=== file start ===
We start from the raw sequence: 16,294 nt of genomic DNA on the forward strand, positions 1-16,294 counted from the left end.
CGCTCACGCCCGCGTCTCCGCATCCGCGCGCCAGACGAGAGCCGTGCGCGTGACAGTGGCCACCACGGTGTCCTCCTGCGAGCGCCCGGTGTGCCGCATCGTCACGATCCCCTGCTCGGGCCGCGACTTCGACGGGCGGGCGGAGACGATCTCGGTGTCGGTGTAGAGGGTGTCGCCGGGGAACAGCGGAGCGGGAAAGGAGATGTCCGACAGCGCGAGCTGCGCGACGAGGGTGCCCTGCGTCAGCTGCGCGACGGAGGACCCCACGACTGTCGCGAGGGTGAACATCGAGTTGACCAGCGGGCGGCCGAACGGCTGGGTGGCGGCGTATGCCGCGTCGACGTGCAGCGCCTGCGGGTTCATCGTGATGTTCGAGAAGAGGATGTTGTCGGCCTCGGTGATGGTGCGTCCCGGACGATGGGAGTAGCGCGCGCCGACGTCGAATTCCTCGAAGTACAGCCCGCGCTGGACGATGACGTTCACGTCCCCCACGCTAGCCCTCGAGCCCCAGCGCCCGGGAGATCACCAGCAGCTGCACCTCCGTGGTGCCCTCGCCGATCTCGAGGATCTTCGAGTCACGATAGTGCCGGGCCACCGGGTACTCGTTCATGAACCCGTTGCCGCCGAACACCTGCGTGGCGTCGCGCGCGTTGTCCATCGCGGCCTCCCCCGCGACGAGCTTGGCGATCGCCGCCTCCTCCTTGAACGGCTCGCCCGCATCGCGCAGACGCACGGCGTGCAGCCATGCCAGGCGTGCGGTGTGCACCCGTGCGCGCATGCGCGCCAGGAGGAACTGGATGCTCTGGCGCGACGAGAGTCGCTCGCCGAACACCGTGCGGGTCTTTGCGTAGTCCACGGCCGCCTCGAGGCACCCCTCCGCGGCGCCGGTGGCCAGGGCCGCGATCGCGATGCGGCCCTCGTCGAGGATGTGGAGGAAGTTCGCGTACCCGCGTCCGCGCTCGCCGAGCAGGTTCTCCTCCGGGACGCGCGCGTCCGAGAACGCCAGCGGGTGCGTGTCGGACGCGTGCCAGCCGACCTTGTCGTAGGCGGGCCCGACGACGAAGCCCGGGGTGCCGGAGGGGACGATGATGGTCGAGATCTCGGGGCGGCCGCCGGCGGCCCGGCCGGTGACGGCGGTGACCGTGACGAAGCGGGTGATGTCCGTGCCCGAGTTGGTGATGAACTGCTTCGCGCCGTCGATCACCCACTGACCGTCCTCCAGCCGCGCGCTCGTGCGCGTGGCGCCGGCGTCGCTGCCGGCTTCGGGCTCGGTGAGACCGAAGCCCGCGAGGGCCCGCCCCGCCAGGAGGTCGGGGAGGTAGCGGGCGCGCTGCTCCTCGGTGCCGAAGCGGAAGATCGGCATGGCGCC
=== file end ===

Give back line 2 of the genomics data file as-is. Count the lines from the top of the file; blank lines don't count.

CGCTCACGCCCGCGTCTCCGCATCCGCGCGCCAGACGAGAGCCGTGCGCGTGACAGTGGCCACCACGGTGTCCTCCTGCGAGCGCCCGGTGTGCCGCATCGTCACGATCCCCTGCTCGGGCCGCGACTTCGACGGGCGGGCGGAGACGATCTCGGTGTCGGTGTAGAGGGTGTCGCCGGGGAACAGCGGAGCGGGAAAGGAGATGTCCGACAGCGCGAGCTGCGCGACGAGGGTGCCCTGCGTCAGCTGCGCGACGGAGGACCCCACGACTGTCGCGAGGGTGAACATCGAGTTGACCAGCGGGCGGCCGAACGGCTGGGTGGCGGCGTATGCCGCGTCGACGTGCAGCGCCTGCGGGTTCATCGTGATGTTCGAGAAGAGGATGTTGTCGGCCTCGGTGATGGTGCGTCCCGGACGATGGGAGTAGCGCGCGCCGACGTCGAATTCCTCGAAGTACAGCCCGCGCTGGACGATGACGTTCACGTCCCCCACGCTAGCCCTCGAGCCCCAGCGCCCGGGAGATCACCAGCAGCTGCACCTCCGTGGTGCCCTCGCCGATCTCGAGGATCTTCGAGTCACGATAGTGCCGGGCCACCGGGTACTCGTTCATGAACCCGTTGCCGCCGAACACCTGCGTGGCGTCGCGCGCGTTGTCCATCGCGGCCTCCCCCGCGACGAGCTTGGCGATCGCCGCCTCCTCCTTGAACGGCTCGCCCGCATCGCGCAGACGCACGGCGTGCAGCCATGCCAGGCGTGCGGTGTGCACCCGTGCGCGCATGCGCGCCAGGAGGAACTGGATGCTCTGGCGCGACGAGAGTCGCTCGCCGAACACCGTGCGGGTCTTTGCGTAGTCCACGGCCGCCTCGAGGCACCCCTCCGCGGCGCCGGTGGCCAGGGCCGCGATCGCGATGCGGCCCTCGTCGAGGATGTGGAGGAAGTTCGCGTACCCGCGTCCGCGCTCGCCGAGCAGGTTCTCCTCCGGGACGCGCGCGTCCGAGAACGCCAGCGGGTGCGTGTCGGACGCGTGCCAGCCGACCTTGTCGTAGGCGGGCCCGACGACGAAGCCCGGGGTGCCGGAGGGGACGATGATGGTCGAGATCTCGGGGCGGCCGCCGGCGGCCCGGCCGGTGACGGCGGTGACCGTGACGAAGCGGGTGATGTCCGTGCCCGAGTTGGTGATGAACTGCTTCGCGCCGTCGATCACCCACTGACCGTCCTCCAGCCGCGCGCTCGTGCGCGTGGCGCCGGCGTCGCTGCCGGCTTCGGGCTCGGTGAGACCGAAGCCCGCGAGGGCCCGCCCCGCCAGGAGGTCGGGGAGGTAGCGGGCGCGCTGCTCCTCGGTGCCGAAGCGGAAGATCGGCATGGCGCC